Tenth of December is a collection of stories about the human condition as exposed to social and economic struggle. This I observed and noted in a reading group organized as result of George Saunders’s inaugural Folio Prize victory. Also noted as an overall observation are the bizarre and quirky plots, characters, and voices that the stories possess.
Victory Lap serves as a strong opener to this collection. In an almost hilarious tone, a girl dances with music and fancies in her head until someone attempts to kidnap her. The horror seeps in as the action continues to build until it finally explodes with relentless brutality when a guy comes to the rescue. The perspectives of the girl, the guy, and the kidnapper overlap each other but still, there’s a coherent mesh woven at the end. There are so many emotions involved in this single story, and this promises a lot for the next entries.
Sticks is super short, a slice from a man’s life, or probably the whole. It is a brief meditation on what you pass on to your kids and on redeeming yourself. It is as fleeting as the couple of minutes it can be finished. It’s followed by another story about a woman who’s supposed to buy a Puppy from another woman but changes her mind, probably because the former saw that the latter has her child chained in their yard. It’s a contrasting picture of the privileged and the not, and beneath that layer are familial themes, particularly on parenting and possibly on domestic abuse.
Deliciously jarring is Escape from Spiderhead, which departs from the realism of the previous three to science fiction. In what can be pictured as a testing center where experiments on emotion control are run on convicts, people’s states of feelings (happiness, lust, nihilism, love, etc.) are manipulated with doses of various trademarked drugs. This paves a clear route to big moral questions. Speaking of which, there’s another one, arguably one of the top three, called The Semplica Girl Diaries that has science fiction elements in it despite being set in a daily middle class neighborhood. There’s a man wants to give the best for his family. However, he has debts. And yet, he just has to have Semplica Girls, period. Semplica Girls are poor immigrant women, mostly from Asia and Africa, are installed in yards and gardens with wires that are strung through their temples. Think of garden gnomes but replace them with girls hanging like linen on a yard clothesline.
These two are grim stories that push the alarm buttons of materialism, of objectification, of dignity, of free will, of evil. But wait, there’s still one more sci-fi-ish story, less grim and more nostalgic. My Chivalric Fiasco ponders the lost virtues of a Knight as a poor employee destroys the plan of his boss at getting away from a crime. It comes with the knight-speak that is induced when a particular drug, similar to the Spiderhead drugs, is swallowed.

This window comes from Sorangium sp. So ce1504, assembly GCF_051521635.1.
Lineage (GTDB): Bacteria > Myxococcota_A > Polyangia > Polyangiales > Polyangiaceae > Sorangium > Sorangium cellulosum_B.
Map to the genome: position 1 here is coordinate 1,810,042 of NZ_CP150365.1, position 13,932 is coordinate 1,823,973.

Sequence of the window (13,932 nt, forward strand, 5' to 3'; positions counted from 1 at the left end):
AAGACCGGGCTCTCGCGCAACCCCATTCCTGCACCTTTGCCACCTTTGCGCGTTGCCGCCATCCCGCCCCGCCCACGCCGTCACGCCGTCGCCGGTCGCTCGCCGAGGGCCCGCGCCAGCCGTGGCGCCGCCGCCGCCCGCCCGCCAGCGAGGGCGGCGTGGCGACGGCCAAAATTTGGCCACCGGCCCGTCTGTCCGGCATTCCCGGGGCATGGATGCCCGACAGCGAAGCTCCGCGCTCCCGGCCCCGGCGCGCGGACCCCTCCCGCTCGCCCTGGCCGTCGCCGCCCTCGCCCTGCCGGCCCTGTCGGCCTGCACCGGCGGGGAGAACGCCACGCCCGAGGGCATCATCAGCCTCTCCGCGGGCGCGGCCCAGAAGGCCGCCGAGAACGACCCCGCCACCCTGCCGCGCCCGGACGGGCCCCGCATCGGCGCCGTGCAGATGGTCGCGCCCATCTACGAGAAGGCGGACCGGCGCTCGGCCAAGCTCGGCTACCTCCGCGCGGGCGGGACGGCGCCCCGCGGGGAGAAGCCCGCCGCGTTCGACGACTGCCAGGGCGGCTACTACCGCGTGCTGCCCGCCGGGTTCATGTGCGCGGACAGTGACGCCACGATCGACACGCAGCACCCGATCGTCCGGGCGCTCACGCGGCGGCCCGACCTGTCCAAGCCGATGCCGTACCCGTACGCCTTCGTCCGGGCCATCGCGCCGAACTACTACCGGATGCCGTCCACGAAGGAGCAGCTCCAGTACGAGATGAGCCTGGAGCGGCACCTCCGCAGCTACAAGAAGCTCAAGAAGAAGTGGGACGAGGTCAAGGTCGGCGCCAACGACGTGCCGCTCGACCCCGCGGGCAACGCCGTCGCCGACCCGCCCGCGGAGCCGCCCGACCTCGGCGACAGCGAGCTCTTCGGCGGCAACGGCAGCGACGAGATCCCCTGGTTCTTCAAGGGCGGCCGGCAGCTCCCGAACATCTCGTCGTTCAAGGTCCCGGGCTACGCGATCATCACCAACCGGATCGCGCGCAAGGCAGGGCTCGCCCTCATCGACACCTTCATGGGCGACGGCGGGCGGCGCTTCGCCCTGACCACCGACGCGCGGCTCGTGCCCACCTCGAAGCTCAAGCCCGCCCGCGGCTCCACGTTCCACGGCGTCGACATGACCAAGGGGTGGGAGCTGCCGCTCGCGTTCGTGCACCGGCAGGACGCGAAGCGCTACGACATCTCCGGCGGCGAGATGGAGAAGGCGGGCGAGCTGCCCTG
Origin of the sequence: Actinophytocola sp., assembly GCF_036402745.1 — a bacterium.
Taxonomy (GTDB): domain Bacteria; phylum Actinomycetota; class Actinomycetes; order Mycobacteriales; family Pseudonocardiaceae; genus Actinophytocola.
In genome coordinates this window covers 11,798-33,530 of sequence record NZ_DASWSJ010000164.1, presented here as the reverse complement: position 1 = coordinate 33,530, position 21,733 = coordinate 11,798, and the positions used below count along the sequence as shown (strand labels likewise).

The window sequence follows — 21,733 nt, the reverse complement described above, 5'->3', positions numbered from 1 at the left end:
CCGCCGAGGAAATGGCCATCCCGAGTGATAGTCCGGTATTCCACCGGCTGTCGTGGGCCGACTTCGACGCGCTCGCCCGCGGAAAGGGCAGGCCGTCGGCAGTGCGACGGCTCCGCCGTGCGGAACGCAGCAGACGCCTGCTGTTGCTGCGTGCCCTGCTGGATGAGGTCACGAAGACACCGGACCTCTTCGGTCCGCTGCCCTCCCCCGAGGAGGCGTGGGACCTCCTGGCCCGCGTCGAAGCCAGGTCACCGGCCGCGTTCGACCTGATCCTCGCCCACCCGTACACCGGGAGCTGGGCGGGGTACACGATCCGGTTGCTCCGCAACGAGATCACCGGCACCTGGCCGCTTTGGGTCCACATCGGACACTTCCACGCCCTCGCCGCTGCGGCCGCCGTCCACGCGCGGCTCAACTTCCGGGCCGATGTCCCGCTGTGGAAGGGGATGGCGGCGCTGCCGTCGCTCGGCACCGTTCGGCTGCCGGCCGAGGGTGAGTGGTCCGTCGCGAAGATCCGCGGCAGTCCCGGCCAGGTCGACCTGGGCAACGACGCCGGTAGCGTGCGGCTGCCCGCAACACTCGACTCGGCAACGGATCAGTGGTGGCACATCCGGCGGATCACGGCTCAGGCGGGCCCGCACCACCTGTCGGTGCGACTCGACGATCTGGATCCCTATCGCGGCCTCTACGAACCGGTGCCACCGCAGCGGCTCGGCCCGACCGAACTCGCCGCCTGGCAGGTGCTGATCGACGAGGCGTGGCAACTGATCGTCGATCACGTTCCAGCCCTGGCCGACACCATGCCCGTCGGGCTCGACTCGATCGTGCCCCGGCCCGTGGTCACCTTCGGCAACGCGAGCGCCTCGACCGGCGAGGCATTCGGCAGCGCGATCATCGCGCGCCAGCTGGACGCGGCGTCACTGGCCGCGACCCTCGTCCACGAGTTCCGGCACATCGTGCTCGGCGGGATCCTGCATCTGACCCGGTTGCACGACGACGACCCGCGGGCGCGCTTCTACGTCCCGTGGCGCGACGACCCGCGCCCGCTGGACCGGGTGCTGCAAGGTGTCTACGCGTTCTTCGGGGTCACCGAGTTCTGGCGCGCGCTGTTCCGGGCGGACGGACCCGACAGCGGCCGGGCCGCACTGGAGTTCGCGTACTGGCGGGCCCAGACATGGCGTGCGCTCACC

Exhortation, also in a corporate setting but delivered in the form of a memo, displays a similar boss-employee relationship but with a sinister wink. A couple of seemingly displaced stories are Al Roosten, an extended self-deluding rant, and the penultimate Home, a war veteran’s tale of alienation. The former can be considered as one of the weaker, if not the weakest, stories but the latter is a strangely good one, strange for all the things left hanging in an atmosphere filled with comical, alarming, and melancholy airs.
The last and the title story, Tenth of December resonates the vibes of the Victory Lap. If the first story has a girl lost in her fancy thoughts, the last story has a boy lost in his fantastical thoughts. Both are led to danger, the boy falling through thin ice, and both are saved by people who happen to be around. The man who saves the boy, who at the start of the story attempts to kill himself, is freezing, almost dying, after hauling the boy off the frozen waters. He decides he wants to live after all, even though there’s the cycle of pain to go through by merely living. And why is that?
Because, okay, the thing was—he saw it now, was starting to see it—if some guy, at the end, fell apart, and said or did bad things, or had to be helped, helped to quite a considerable extent? So what? What of it? Why should he not do or say weird things or look strange or disgusting? Why should the shit not run down his legs? Why should those he loved not lift and bend and feed and wipe him, when he would gladly do the same for them? He’d been afraid to be lessened by the lifting and bending and feeding and wiping, and was still afraid of that, and yet, at the same time, now saw that there could still be many—many drops of goodness, is how it came to him—many drops of happy—of good fellowship—ahead, and those drops of fellowship were not—had never been—his to withheld.
After finishing the story, there’s sure to be a looming feeling that everything will be all right. And perhaps it will be all right for most, if not for all of them: the dreamy kids, minimum wage earners, convicts, middle class fathers, soldiers, and Semplica Girls. At the core, these stories are bleak morality tales, ten shards chipped off humanity’s obsidian surface. But there is another facet, and it is warm and incandescent. Saunders, with his sharp and original voice, has put up a collection of idiosyncratic stories that are ultimately kind and hopeful.
[Read in April 2014.]
[5 out of 5 stars.]
[272 pages. Trade paperback.]